The importance of having access to communication can be illustrated through a boy I met at the start of my career, 15 years ago; his story is my touchstone to approaching children and educating those working with children about language. Steven was 17 years old when I met him. He was a paraplegic and had no verbal speech with the exception of one vocalization that he used to get peoples attention, “aye aye.” Imagine, if you will, Steven, highly social, coasting down the hallway in his wheelchair greeting friends and staff, with a big smile, waving his hand over his head saying “aye aye.” This boy was often given sorting tasks in the classroom. Years ago decreased verbal output was linked with decreased cognition.
The speech therapist I replaced had ordered Steven an eight-cell voice output device, meaning Steven would have access to 8 messages per overlay for an activity. In therapy it was very clear Steven was eager to learn to use his device. I instructed his teacher about Steven’s new device and consulted her on what core vocabulary or overlays she needed for class to make the use of the device easy and successful for all. It soon became clear to me that the teacher was taking Steven’s device away as he was using it inappropriately in class and not returning it to him, but rather leaving it on a shelf, out of reach for the child.
I educated the teacher that the child needed a 3-4 week time period of adjustment to learn appropriate behavior with the device, and that if a verbal child was interrupting the class that you couldn’t remove their voice box, but would have to deal with the verbal child’s interruptions with redirection back to the classroom topic. I urged Steven’s whole team to give it a real try over the next few weeks and if there were no progress we would revisit the appropriateness of the device.
Within 2 weeks Steven proved to use the device effectively and appropriately and within 3 weeks outgrew the 8-cell device and was trialed with a 32-cell device (a big deal for a child who had no access to words for the past 17 years). Within 2 months Steven had overlays (with 32 messages per activity) for his boy scouts, for game playing, for circle time, a general core vocabulary for moving about the school, an overlay for occupational therapy and physical therapy, and an overlay for gym. He went from a child who was left to the side of the room to sort objects and to only participate socially with “aye aye,” to a child who used language across activities and was beginning to target more academic topics.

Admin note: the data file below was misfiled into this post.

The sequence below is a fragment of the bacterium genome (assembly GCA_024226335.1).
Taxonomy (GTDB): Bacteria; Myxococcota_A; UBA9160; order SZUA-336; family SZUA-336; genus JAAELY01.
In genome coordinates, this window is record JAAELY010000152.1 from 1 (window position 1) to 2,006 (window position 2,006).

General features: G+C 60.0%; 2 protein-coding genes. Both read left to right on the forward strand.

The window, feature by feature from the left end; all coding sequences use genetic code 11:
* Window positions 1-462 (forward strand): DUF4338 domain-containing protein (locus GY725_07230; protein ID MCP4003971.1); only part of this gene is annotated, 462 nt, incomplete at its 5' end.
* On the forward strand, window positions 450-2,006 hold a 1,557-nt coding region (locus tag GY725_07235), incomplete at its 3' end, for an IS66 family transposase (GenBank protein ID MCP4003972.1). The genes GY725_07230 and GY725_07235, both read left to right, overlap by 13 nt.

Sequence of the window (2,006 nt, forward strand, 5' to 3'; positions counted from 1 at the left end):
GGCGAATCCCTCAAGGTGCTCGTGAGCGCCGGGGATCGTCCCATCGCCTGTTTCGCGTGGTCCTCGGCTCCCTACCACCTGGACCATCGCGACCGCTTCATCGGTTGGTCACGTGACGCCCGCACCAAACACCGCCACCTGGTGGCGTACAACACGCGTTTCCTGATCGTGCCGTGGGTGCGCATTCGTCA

One perspective to this story is it was a success story on giving a boy language. The perspective I take is that this was a boy, who was robbed of language for the first 17 years of his life, surely impacting his ability to develop to his maximum potential. I urge people to learn from Steven and allow consistent access to language, via their device, even if they are interrupting the class with it. They will not learn to use it appropriately if they are not allowed to learn how to use it. Their voice does not benefit them when it is on a shelf or in their desk. Their voice should be heard across activities and settings. (Lauren Butera, Speech Therapist, Celebrate the Children)
Contributions to this blog are made by Celebrate the Children's highly talented, interdisciplinary team and wonderful families.